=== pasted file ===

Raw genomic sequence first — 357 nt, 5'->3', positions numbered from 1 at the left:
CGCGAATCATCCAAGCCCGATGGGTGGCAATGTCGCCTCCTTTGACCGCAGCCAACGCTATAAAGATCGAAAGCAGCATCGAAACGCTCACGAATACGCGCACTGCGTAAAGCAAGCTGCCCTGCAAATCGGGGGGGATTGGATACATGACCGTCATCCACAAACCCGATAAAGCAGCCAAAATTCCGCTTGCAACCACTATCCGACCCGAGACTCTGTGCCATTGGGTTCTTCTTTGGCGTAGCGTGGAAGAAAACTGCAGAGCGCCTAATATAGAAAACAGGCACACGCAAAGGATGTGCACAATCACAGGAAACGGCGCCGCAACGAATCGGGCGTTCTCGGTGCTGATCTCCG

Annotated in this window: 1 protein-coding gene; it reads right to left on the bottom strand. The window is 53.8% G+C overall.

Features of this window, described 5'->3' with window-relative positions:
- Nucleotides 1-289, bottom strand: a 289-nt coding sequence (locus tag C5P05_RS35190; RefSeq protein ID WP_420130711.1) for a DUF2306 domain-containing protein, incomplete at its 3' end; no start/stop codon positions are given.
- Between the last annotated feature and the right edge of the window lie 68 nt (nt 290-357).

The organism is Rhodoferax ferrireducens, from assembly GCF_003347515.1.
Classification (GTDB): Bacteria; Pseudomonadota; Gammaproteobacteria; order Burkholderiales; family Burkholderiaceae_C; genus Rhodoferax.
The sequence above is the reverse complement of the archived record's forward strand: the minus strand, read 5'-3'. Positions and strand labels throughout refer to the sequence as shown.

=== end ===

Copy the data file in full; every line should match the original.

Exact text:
Raw genomic sequence first — 357 nt, 5'->3', positions numbered from 1 at the left:
CGCGAATCATCCAAGCCCGATGGGTGGCAATGTCGCCTCCTTTGACCGCAGCCAACGCTATAAAGATCGAAAGCAGCATCGAAACGCTCACGAATACGCGCACTGCGTAAAGCAAGCTGCCCTGCAAATCGGGGGGGATTGGATACATGACCGTCATCCACAAACCCGATAAAGCAGCCAAAATTCCGCTTGCAACCACTATCCGACCCGAGACTCTGTGCCATTGGGTTCTTCTTTGGCGTAGCGTGGAAGAAAACTGCAGAGCGCCTAATATAGAAAACAGGCACACGCAAAGGATGTGCACAATCACAGGAAACGGCGCCGCAACGAATCGGGCGTTCTCGGTGCTGATCTCCG

Annotated in this window: 1 protein-coding gene; it reads right to left on the bottom strand. The window is 53.8% G+C overall.

Features of this window, described 5'->3' with window-relative positions:
- Nucleotides 1-289, bottom strand: a 289-nt coding sequence (locus tag C5P05_RS35190; RefSeq protein ID WP_420130711.1) for a DUF2306 domain-containing protein, incomplete at its 3' end; no start/stop codon positions are given.
- Between the last annotated feature and the right edge of the window lie 68 nt (nt 290-357).

The organism is Rhodoferax ferrireducens, from assembly GCF_003347515.1.
Classification (GTDB): Bacteria; Pseudomonadota; Gammaproteobacteria; order Burkholderiales; family Burkholderiaceae_C; genus Rhodoferax.
The sequence above is the reverse complement of the archived record's forward strand: the minus strand, read 5'-3'. Positions and strand labels throughout refer to the sequence as shown.